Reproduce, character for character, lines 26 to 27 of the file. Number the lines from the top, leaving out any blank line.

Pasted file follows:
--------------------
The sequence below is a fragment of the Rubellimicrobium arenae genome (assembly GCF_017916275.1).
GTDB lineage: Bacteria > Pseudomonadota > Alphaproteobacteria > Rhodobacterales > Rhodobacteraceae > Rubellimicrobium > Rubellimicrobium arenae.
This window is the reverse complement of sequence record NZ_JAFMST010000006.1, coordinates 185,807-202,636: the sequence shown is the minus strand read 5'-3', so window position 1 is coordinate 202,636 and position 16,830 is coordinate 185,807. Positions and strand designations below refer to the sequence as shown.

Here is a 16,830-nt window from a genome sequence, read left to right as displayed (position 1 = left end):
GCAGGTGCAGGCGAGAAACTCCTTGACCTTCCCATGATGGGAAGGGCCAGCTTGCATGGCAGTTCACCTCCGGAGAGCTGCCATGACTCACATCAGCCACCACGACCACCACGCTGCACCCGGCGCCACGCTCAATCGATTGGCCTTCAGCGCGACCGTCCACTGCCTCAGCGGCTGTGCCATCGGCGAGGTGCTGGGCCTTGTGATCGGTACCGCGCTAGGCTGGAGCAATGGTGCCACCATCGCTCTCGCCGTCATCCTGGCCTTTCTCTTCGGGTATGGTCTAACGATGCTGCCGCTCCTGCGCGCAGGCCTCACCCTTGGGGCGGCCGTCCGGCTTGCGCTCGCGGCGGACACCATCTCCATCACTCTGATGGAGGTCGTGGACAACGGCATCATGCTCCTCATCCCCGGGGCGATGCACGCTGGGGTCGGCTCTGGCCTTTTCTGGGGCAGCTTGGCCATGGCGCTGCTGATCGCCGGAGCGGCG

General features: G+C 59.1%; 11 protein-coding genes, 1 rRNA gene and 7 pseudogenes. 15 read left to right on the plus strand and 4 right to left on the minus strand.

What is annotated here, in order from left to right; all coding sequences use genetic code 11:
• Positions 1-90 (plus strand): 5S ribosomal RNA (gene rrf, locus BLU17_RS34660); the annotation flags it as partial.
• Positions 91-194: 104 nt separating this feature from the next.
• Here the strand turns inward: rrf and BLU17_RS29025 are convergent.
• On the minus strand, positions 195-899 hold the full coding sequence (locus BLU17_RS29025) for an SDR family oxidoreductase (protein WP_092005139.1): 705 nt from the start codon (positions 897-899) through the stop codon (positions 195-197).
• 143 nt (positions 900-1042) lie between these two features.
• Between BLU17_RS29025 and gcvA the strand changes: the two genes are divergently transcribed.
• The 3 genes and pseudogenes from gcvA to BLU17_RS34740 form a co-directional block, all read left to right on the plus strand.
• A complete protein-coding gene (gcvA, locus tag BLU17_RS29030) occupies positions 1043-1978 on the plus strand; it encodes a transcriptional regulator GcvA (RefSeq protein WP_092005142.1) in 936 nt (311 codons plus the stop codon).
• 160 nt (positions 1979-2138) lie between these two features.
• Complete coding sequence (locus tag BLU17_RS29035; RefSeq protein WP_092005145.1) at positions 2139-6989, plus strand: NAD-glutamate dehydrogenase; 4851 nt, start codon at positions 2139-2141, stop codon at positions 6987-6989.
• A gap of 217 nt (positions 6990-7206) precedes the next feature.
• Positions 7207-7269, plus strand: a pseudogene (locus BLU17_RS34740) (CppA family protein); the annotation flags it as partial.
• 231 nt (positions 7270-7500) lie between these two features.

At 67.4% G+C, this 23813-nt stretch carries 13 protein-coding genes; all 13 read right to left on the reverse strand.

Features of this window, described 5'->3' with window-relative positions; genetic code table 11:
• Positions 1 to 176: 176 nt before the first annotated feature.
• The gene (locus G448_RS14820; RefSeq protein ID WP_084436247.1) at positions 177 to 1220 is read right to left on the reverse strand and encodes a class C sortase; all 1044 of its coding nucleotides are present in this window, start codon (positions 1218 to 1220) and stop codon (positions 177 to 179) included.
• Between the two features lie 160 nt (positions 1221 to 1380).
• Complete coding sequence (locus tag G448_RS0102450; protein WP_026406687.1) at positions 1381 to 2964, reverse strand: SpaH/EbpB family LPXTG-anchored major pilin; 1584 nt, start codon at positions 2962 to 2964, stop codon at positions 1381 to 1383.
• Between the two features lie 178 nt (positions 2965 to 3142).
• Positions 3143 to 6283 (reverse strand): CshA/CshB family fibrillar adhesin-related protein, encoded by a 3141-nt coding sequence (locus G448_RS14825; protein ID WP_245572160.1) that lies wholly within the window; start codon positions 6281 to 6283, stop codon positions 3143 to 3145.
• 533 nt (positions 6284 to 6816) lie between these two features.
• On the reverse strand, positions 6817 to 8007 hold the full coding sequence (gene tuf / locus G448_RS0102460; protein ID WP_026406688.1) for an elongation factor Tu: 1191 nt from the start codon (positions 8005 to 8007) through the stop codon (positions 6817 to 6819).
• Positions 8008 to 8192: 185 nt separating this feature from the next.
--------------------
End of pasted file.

• Complete coding sequence (locus tag G448_RS0102450; protein WP_026406687.1) at positions 1381 to 2964, reverse strand: SpaH/EbpB family LPXTG-anchored major pilin; 1584 nt, start codon at positions 2962 to 2964, stop codon at positions 1381 to 1383.
• Between the two features lie 178 nt (positions 2965 to 3142).